The Order in Council of 1864 that abolished squadron colours introduced " The Blue Ensign.... to be carried by all vessels employed in the service of any public office; by vessels employed under the Transport Department, and the Civil Departments of the Navy (with the Seal and Badge of the Office to which they belong as at present)". This Order in Council alone was authority for any public office to create its own Blue Ensign without the need to seek Admiralty approval, though, as a matter of courtesy, most probably did. At the end of the Order in Council the Admiralty added "with such conditions in favour of yachts and other vessels as we may from time to time authorise to bear distinguishing flags".

The Corporations of Trinity House, London and Hull had defaced Red Ensigns, but were public bodies, not public offices, and could not automatically place the badge on a Blue Ensign. The Admiralty could have issued a Blue Ensign warrant for them, but apparently chose not to, and as far as I know did not issue a defaced Red Ensign warrant, but allowed them to continue as traditional flags. Customs and Excise also continued to use their defaced Red Ensign. It had been created in 1817 by royal warrant and Customs considered that it remained in force since the Order in Council did not specifically cancel it. They changed to a Blue Ensign in 1873.

In 1887 the Humber Conservators requested a defaced Blue Ensign for a new salvage vessel. This was refused on the grounds that it might be confused with the ensign already approved for a government department. However they were offered and accepted a defaced Red Ensign. At about the same time a defaced Red Ensign was introduced, presumably by warrant, for the Mersey Docks & Harbour Board. In 1900 a warrant for a defaced Red Ensign was issued for Eastern Sea Fisheries, with one for Lancashire and Western Sea Fisheries in the following year.

In 1912 Mersey Docks & Harbour Board's defaced Red Ensign was replaced by a defaced Blue Ensign, apparently because a member of the Board of Admiralty had an interest in MD&HB. To make the favour less obvious a defaced Blue Ensign was first granted to the Port of London Authority, also a Public Body and not entitled to a defaced Blue Ensign without a warrant.

In 1922 defaced Red Ensign warrants were issued to the Church Lads Brigade, and the North Irish Central Association of Sea Cadet Corps. The latter had originally requested a defaced Blue Ensign, so it seems strange that the RNLI were not offered a defaced Red Ensign in 1923, or perhaps they were, but it was refused.
David Prothero, 21 July 2009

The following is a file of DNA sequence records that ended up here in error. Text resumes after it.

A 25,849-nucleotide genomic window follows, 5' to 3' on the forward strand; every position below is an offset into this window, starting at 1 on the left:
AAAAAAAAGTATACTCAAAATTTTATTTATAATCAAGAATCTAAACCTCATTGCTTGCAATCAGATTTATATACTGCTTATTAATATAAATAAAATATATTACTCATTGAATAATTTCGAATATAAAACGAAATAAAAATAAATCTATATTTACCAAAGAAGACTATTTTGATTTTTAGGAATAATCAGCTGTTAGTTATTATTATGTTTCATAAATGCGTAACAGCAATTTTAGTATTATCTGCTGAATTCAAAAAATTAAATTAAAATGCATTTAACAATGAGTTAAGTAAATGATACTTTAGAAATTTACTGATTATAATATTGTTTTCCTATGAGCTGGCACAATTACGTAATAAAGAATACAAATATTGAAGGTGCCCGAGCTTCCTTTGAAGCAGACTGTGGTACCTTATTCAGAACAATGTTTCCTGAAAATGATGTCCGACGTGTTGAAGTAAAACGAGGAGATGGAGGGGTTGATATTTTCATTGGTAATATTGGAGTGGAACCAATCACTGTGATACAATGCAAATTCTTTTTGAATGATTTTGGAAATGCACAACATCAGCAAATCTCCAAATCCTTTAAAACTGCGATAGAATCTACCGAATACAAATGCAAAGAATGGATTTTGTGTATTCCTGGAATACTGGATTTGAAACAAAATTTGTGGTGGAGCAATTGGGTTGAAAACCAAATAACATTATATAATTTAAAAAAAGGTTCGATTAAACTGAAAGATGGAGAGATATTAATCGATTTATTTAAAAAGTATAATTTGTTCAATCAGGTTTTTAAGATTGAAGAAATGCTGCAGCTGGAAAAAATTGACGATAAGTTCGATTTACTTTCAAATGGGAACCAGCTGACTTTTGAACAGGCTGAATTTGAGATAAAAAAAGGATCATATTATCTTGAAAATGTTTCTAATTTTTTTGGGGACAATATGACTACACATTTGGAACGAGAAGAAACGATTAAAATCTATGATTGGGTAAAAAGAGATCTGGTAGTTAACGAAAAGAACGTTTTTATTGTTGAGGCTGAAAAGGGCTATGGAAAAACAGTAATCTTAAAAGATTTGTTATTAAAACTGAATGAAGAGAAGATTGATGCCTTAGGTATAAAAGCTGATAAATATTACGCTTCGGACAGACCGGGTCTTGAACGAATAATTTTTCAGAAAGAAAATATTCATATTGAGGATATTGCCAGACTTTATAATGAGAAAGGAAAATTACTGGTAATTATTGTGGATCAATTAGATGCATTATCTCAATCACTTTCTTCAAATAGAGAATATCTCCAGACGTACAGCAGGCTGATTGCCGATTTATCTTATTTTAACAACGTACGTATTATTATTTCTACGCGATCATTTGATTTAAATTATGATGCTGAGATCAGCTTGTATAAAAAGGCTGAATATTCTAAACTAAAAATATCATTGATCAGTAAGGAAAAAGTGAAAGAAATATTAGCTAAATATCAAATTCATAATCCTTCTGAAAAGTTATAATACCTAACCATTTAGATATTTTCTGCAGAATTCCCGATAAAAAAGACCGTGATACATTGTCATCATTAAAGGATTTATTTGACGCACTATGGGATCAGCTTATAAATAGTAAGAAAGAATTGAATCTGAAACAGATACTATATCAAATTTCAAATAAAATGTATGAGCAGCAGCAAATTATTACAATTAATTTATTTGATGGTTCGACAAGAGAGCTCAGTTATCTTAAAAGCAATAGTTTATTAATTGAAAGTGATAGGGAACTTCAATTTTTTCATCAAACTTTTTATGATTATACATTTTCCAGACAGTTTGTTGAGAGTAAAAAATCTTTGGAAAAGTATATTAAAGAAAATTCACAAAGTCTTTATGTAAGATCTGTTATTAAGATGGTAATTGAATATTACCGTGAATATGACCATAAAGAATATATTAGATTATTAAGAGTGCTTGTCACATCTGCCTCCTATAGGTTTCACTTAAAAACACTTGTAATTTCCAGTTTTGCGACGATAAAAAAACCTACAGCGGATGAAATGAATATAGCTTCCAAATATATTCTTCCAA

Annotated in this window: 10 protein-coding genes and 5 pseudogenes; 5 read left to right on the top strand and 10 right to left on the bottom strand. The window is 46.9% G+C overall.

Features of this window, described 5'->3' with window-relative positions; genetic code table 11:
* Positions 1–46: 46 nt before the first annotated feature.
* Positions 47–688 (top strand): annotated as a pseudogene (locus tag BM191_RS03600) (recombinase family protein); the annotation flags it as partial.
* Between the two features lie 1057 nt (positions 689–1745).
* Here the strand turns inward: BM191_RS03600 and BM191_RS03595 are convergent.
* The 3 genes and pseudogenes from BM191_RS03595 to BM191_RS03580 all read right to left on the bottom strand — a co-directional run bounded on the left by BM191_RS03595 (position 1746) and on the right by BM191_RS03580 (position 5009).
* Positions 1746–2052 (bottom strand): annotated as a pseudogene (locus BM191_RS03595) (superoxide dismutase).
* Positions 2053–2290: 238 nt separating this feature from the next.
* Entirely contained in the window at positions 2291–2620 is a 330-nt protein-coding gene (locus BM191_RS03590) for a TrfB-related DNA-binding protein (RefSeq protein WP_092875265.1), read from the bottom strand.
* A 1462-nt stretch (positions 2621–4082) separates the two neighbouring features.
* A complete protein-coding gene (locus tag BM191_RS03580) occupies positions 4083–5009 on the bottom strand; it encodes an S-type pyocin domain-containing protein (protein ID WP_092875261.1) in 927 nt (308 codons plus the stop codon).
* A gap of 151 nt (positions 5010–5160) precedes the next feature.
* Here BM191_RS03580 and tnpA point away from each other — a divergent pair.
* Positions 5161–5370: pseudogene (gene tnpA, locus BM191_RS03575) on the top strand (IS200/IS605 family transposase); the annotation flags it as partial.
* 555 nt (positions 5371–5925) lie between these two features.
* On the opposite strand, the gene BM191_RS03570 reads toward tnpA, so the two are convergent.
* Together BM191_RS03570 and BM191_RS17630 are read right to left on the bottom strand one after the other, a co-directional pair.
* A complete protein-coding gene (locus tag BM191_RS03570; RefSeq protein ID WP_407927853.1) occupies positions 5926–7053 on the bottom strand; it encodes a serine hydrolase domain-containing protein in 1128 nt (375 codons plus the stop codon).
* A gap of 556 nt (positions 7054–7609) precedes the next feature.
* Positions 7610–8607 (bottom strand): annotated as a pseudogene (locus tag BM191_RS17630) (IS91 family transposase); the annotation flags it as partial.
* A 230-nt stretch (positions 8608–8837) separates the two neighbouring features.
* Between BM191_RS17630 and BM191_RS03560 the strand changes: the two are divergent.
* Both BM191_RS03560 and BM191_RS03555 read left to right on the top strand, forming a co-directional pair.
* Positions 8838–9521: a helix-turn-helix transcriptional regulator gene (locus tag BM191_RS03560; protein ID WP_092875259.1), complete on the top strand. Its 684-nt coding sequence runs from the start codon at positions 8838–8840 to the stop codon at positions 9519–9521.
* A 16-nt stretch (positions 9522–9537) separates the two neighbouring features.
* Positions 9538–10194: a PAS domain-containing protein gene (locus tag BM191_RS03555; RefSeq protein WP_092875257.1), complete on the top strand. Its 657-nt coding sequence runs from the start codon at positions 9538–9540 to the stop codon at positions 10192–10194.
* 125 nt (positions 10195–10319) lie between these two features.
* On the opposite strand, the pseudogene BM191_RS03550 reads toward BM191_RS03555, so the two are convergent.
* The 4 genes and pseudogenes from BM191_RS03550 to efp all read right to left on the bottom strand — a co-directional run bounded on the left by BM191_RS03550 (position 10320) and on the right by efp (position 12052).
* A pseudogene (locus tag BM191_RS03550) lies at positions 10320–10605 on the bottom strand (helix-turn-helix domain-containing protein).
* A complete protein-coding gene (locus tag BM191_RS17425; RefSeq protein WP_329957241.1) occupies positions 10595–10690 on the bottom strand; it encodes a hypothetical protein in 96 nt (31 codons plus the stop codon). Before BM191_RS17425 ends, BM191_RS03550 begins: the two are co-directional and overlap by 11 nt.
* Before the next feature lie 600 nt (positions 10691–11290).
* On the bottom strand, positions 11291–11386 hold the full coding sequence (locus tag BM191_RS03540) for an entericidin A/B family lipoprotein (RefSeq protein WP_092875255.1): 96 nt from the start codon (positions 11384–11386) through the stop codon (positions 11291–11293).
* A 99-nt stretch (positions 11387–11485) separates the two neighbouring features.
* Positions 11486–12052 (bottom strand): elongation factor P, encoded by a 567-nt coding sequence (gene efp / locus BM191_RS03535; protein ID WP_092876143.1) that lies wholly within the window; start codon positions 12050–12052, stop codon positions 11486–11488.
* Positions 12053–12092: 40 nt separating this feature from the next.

RNLI Member

[Ensign of the RNLI] image by Martin Grieve, 18 July 2009

Blue pennants on lifeboats

The BBC television programme Coast, first broadcast on Thursday, 30 November 2006 on the United Kingdom terrestrial channel BBC2, the other night featured the Bridlington, East Yorkshire, lifeboat. This boat was flying both RNLI flags currently shown above and, additionally, two small blue pennants. Although they might well pennants like the burgees and "hoist flags" which the RNLI sell - see - they were depicted too small to make out.
Colin Dobson, 8 December 2006

Yes, I noticed them too. I wondered at the time whether they were connected with the fact that the lifeboat was being launched from a carriage - i.e. pulled across the beach and into the sea by a caterpillar-tracked tractor until it was in sufficient depth of water to float away. The pennants could have been some sort of hazard warning, or an indicator of width during the manoeuvre. However, a quick google has revealed the truth: see this image and  this image. They are Yorkshire roses!
André Coutanche, 9 December 2006

The RNLI in Ireland

When the flag of the RNLI was posted to the list recently, some uncertainty was expressed about whether it is flown by the lifeboats or only used ashore. When I was in Dún Laoghaire yesterday I took the opportunity of visiting the Maritime Museum of Ireland where there is a section dealing with the RNLI - a body that is responsible for lifeboats in this country as well as in Britain. One photograph which caught my attention showed a lifeboat with a cross-shaped mast. Ropes extended vertically from the yardarms and a flag flew from each of these ropes: the Irish Tricolour and the house flag of the RNLI. So the RNLI flag is used afloat, in Ireland at least. There were also a couple of photos showing lifeboats flying only the Tricolour, but none which showed a lifeboat flying only the RNLI flag.
Vincent Morley
, 20 July 1997